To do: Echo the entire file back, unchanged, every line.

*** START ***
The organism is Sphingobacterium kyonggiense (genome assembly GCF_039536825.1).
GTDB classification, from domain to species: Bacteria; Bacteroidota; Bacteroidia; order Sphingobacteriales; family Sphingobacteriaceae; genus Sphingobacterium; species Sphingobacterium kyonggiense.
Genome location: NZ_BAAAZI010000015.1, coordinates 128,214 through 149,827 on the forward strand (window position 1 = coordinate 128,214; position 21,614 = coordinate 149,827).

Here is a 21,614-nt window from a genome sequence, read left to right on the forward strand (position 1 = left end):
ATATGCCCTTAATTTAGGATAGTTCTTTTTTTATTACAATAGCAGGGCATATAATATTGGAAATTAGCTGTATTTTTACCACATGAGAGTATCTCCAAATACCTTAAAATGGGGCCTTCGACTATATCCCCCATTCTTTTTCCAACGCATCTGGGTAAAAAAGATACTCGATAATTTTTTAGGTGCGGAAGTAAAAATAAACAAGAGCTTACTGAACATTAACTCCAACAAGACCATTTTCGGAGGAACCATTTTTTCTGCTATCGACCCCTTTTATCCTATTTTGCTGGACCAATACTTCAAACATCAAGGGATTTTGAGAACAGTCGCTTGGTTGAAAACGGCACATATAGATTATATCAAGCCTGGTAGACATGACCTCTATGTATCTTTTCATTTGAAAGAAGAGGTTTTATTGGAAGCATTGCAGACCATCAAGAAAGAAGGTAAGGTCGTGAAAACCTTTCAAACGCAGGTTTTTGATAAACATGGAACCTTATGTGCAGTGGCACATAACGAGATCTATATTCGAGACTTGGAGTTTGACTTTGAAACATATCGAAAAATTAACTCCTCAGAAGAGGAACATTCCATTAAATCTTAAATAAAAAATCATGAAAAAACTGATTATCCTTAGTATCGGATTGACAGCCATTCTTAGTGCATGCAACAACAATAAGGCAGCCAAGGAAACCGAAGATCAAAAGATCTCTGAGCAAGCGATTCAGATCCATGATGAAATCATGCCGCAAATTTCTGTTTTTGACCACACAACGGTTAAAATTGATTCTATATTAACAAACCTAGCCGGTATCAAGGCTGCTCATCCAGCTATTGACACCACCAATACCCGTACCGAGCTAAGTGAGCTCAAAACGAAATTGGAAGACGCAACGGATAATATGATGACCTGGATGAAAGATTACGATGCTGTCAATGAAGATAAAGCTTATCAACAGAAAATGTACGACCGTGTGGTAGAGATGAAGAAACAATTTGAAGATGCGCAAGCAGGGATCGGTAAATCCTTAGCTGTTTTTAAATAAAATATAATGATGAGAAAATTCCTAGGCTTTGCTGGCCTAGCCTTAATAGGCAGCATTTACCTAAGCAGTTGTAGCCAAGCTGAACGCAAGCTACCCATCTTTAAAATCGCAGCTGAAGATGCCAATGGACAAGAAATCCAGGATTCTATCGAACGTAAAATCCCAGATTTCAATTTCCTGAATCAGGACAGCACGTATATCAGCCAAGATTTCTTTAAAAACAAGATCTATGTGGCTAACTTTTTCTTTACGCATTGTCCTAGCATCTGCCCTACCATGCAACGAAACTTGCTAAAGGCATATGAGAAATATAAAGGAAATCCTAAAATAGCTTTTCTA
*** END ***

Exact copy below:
The organism is Sphingobacterium kyonggiense (genome assembly GCF_039536825.1).
GTDB classification, from domain to species: Bacteria; Bacteroidota; Bacteroidia; order Sphingobacteriales; family Sphingobacteriaceae; genus Sphingobacterium; species Sphingobacterium kyonggiense.
Genome location: NZ_BAAAZI010000015.1, coordinates 128,214 through 149,827 on the forward strand (window position 1 = coordinate 128,214; position 21,614 = coordinate 149,827).

Here is a 21,614-nt window from a genome sequence, read left to right on the forward strand (position 1 = left end):
ATATGCCCTTAATTTAGGATAGTTCTTTTTTTATTACAATAGCAGGGCATATAATATTGGAAATTAGCTGTATTTTTACCACATGAGAGTATCTCCAAATACCTTAAAATGGGGCCTTCGACTATATCCCCCATTCTTTTTCCAACGCATCTGGGTAAAAAAGATACTCGATAATTTTTTAGGTGCGGAAGTAAAAATAAACAAGAGCTTACTGAACATTAACTCCAACAAGACCATTTTCGGAGGAACCATTTTTTCTGCTATCGACCCCTTTTATCCTATTTTGCTGGACCAATACTTCAAACATCAAGGGATTTTGAGAACAGTCGCTTGGTTGAAAACGGCACATATAGATTATATCAAGCCTGGTAGACATGACCTCTATGTATCTTTTCATTTGAAAGAAGAGGTTTTATTGGAAGCATTGCAGACCATCAAGAAAGAAGGTAAGGTCGTGAAAACCTTTCAAACGCAGGTTTTTGATAAACATGGAACCTTATGTGCAGTGGCACATAACGAGATCTATATTCGAGACTTGGAGTTTGACTTTGAAACATATCGAAAAATTAACTCCTCAGAAGAGGAACATTCCATTAAATCTTAAATAAAAAATCATGAAAAAACTGATTATCCTTAGTATCGGATTGACAGCCATTCTTAGTGCATGCAACAACAATAAGGCAGCCAAGGAAACCGAAGATCAAAAGATCTCTGAGCAAGCGATTCAGATCCATGATGAAATCATGCCGCAAATTTCTGTTTTTGACCACACAACGGTTAAAATTGATTCTATATTAACAAACCTAGCCGGTATCAAGGCTGCTCATCCAGCTATTGACACCACCAATACCCGTACCGAGCTAAGTGAGCTCAAAACGAAATTGGAAGACGCAACGGATAATATGATGACCTGGATGAAAGATTACGATGCTGTCAATGAAGATAAAGCTTATCAACAGAAAATGTACGACCGTGTGGTAGAGATGAAGAAACAATTTGAAGATGCGCAAGCAGGGATCGGTAAATCCTTAGCTGTTTTTAAATAAAATATAATGATGAGAAAATTCCTAGGCTTTGCTGGCCTAGCCTTAATAGGCAGCATTTACCTAAGCAGTTGTAGCCAAGCTGAACGCAAGCTACCCATCTTTAAAATCGCAGCTGAAGATGCCAATGGACAAGAAATCCAGGATTCTATCGAACGTAAAATCCCAGATTTCAATTTCCTGAATCAGGACAGCACGTATATCAGCCAAGATTTCTTTAAAAACAAGATCTATGTGGCTAACTTTTTCTTTACGCATTGTCCTAGCATCTGCCCTACCATGCAACGAAACTTGCTAAAGGCATATGAGAAATATAAAGGAAATCCTAAAATAGCTTTTCTA